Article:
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Eye (Lond). 1994;8 ( Pt 3):298-306.

The role of natural killer cells in the development of herpes simplex virus type 1 induced stromal keratitis in mice.

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Hilles Immunology Laboratory, Massachusetts Eye and Ear Infirmary, Harvard Medical School, Boston Massachusetts 02114.


Natural killer (NK) cells and acquired cell-mediated immunity effector cells (delayed type hypersensitivity (DTH) and cytotoxic T lymphocytes (CTL)) have been reported to play a vital role in the defence of the host against tumour and viral infections in locations other than the eye. A vigorous cellular inflammatory response to viral infections of the cornea, however, with the attendant damage to the corneal clarity, has obvious evolutionary disadvantages, and a substantial body of evidence indicates that in animals (e.g. mice) which are highly susceptible to inflammatory destruction of the cornea following corneal encounter with herpes simplex virus, it is the animal's immunological/inflammatory response which is responsible for the corneal damage. We examined the role of natural killer cells in the development of herpes stromal keratitis (HSK) in NK-deficient (C57BL/6J-bgj (beige)) mice and their NK-competent (C57BL/6J (black) relatives. The beige (NK-deficient) mice were just as resistant to HSK as were the black mice. We also studied the effects of NK cell depletion of BALB/c Igh-1 disparate congenic mice. C.AL-20 (Igh-1d) mice are ordinarily highly susceptible to necrotising HSK. In vivo NK-cell depletion in these mice significantly decreased the incidence and severity of HSK in these animals (p < 0.0005). Corneas from untreated C.AL-20 mice contained T cells, macrophages and NK cells. The corneal infiltrate from NK-depleted C.AL-20 mice consisted of T cells and macrophages but no NK cells. These data indicate that NK cells are participants in the development of HSK in the murine model of this disease.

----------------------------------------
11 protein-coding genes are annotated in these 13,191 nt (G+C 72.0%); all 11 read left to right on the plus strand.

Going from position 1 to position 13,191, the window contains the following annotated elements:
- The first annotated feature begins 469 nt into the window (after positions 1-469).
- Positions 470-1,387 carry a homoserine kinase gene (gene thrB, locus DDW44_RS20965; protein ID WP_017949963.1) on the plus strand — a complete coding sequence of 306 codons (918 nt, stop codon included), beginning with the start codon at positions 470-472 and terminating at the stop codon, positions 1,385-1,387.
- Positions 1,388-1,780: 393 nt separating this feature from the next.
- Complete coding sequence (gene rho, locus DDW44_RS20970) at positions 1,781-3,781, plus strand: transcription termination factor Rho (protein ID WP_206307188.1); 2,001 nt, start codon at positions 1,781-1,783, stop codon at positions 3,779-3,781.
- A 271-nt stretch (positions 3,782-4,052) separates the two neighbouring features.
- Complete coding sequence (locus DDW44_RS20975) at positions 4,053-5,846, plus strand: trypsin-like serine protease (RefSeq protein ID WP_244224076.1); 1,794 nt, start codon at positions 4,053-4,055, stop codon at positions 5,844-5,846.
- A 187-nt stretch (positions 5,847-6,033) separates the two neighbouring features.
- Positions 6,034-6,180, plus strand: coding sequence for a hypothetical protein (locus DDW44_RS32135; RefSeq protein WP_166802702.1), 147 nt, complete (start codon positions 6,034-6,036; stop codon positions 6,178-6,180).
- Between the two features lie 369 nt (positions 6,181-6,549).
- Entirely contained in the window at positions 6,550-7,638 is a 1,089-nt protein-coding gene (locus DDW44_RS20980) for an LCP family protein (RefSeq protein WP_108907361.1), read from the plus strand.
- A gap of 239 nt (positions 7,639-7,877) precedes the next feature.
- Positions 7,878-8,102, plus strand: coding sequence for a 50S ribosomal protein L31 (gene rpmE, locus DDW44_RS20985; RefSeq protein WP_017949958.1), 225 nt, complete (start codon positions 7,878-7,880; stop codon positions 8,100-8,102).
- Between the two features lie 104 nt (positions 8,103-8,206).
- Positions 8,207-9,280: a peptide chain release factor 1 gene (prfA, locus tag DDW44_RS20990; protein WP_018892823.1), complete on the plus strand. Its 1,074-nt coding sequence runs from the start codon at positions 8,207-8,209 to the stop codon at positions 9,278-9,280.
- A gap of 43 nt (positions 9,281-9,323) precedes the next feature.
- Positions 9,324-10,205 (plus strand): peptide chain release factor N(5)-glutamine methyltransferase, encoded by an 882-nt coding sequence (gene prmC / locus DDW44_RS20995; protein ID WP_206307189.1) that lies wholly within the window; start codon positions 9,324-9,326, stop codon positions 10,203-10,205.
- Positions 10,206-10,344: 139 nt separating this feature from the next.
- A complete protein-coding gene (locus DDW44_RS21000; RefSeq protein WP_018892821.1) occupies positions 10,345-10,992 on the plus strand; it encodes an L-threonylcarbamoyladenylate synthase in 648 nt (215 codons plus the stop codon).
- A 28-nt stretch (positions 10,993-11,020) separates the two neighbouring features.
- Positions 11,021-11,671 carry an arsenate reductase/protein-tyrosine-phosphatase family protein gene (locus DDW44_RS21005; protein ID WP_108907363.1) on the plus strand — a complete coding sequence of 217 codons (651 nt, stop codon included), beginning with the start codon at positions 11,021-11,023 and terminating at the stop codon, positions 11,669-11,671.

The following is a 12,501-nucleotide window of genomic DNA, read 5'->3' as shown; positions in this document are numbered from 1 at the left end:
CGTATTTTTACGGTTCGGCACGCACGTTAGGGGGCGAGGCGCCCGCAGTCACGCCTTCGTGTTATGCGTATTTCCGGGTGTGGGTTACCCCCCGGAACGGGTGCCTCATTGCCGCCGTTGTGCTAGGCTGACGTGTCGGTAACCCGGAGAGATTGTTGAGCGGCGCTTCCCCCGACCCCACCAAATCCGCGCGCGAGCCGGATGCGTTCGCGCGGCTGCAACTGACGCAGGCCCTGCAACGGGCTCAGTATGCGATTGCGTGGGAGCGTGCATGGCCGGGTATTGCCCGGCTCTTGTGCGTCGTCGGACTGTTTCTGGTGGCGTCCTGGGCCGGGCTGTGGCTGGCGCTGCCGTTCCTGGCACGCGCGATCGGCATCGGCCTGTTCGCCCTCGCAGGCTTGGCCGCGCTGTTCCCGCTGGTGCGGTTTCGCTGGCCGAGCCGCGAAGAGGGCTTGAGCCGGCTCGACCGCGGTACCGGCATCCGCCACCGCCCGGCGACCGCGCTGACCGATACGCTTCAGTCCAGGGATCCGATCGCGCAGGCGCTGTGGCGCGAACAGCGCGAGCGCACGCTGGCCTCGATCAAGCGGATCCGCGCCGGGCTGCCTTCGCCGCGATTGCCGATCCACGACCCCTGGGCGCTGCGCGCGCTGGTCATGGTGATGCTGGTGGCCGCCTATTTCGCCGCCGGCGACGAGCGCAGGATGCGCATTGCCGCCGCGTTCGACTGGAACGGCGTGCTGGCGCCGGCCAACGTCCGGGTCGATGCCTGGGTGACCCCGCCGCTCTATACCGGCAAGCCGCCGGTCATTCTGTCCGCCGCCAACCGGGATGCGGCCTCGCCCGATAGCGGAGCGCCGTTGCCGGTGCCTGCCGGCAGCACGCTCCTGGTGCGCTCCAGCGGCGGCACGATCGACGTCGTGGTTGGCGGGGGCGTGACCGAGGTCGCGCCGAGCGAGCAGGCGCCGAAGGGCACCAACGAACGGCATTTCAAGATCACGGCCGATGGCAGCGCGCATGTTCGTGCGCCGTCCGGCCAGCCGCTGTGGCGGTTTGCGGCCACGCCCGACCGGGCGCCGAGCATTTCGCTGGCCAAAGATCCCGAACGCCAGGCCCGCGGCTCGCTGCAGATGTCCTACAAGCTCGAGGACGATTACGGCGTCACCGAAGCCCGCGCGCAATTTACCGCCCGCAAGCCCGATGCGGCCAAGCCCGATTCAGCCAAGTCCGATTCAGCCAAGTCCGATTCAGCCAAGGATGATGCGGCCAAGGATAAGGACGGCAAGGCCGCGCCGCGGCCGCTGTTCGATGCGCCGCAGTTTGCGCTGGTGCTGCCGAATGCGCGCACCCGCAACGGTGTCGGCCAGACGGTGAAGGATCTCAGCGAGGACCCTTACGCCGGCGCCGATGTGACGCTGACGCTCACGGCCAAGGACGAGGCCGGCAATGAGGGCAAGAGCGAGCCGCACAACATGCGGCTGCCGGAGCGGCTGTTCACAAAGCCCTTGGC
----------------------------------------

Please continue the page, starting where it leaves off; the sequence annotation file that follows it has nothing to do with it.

[Indexed for MEDLINE]

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